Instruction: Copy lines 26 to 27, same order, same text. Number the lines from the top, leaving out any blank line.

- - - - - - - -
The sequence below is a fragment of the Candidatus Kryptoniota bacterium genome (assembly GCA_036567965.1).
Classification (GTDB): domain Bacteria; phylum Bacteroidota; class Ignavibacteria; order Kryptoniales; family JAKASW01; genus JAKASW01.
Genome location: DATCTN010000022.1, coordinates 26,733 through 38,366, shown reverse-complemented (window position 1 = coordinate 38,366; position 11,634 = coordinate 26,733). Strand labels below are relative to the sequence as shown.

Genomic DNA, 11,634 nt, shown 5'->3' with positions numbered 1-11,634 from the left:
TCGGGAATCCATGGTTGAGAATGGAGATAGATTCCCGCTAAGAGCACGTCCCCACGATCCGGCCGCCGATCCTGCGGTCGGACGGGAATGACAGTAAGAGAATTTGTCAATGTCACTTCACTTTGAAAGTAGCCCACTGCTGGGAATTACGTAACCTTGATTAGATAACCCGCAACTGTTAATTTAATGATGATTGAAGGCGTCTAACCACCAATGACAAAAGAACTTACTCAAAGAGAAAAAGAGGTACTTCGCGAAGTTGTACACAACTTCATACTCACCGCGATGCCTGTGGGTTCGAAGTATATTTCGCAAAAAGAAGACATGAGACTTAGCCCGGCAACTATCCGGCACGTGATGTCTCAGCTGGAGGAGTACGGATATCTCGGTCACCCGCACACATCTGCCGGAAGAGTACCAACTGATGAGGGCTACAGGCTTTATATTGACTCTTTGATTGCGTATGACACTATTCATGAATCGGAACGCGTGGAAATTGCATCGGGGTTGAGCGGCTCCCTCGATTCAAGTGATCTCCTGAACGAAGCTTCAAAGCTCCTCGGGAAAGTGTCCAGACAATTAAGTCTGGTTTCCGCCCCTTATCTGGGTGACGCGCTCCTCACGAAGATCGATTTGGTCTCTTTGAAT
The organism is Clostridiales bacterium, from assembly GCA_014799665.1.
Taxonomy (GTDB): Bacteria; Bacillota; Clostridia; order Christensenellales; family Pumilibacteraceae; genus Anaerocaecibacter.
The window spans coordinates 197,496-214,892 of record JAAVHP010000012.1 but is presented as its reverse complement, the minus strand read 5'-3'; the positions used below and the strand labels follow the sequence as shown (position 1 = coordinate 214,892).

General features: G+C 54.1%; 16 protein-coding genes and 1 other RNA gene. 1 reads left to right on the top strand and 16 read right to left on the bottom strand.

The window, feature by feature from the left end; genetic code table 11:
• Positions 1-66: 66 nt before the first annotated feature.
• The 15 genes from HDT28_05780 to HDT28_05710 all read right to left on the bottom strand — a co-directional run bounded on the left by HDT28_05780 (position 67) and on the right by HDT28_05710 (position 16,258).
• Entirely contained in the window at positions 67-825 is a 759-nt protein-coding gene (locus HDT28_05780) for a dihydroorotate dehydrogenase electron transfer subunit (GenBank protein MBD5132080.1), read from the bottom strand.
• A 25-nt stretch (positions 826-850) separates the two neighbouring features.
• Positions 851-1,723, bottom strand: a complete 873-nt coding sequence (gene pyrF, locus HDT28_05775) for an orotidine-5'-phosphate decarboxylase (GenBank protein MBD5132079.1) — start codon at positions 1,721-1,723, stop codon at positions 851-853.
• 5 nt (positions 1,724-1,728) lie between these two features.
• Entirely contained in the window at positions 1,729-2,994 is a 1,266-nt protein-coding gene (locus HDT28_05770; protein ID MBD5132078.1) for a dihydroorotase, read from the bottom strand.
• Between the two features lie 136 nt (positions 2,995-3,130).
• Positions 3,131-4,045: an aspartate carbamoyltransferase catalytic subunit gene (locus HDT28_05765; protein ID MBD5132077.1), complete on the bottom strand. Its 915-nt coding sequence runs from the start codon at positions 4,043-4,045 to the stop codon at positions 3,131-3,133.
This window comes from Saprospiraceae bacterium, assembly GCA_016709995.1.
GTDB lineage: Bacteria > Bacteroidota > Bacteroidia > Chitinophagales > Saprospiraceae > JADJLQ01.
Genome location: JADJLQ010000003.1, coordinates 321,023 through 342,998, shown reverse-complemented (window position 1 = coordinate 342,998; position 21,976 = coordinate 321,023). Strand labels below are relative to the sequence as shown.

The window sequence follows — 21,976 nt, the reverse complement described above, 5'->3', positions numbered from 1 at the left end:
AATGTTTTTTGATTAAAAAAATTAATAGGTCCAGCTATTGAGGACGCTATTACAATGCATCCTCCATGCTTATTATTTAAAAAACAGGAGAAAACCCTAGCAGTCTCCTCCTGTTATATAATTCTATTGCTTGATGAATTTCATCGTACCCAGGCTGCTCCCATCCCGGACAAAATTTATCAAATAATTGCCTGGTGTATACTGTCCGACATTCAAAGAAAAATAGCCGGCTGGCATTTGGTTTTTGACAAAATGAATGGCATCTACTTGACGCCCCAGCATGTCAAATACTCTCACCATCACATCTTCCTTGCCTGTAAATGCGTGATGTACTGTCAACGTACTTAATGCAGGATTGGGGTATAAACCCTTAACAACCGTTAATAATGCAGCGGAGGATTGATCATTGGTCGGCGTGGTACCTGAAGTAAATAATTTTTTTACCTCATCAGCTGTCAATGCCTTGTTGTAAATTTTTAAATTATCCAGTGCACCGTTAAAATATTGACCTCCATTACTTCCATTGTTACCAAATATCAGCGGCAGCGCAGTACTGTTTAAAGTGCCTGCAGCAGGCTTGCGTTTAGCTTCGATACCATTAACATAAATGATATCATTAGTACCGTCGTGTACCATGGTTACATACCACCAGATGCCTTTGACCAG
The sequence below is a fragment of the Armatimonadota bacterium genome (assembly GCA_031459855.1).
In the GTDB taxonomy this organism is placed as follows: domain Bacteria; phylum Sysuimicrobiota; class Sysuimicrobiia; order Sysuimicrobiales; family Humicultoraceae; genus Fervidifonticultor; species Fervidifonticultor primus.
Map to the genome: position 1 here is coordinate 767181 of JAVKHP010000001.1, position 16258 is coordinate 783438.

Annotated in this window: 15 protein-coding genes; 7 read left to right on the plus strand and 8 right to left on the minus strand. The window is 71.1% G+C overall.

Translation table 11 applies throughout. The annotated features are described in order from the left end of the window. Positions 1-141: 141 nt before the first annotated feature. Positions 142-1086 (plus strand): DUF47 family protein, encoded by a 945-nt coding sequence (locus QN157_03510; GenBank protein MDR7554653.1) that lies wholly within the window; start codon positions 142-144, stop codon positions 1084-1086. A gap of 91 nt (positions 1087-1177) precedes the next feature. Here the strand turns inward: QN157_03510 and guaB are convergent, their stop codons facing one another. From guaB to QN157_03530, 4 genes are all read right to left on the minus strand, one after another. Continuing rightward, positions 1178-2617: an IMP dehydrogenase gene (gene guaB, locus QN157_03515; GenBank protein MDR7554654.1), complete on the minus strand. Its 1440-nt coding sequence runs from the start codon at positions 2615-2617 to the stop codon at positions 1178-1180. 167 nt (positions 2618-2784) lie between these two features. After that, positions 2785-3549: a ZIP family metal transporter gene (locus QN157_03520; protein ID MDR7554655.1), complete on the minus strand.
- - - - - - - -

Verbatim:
In the GTDB taxonomy this organism is placed as follows: domain Bacteria; phylum Sysuimicrobiota; class Sysuimicrobiia; order Sysuimicrobiales; family Humicultoraceae; genus Fervidifonticultor; species Fervidifonticultor primus.
Map to the genome: position 1 here is coordinate 767181 of JAVKHP010000001.1, position 16258 is coordinate 783438.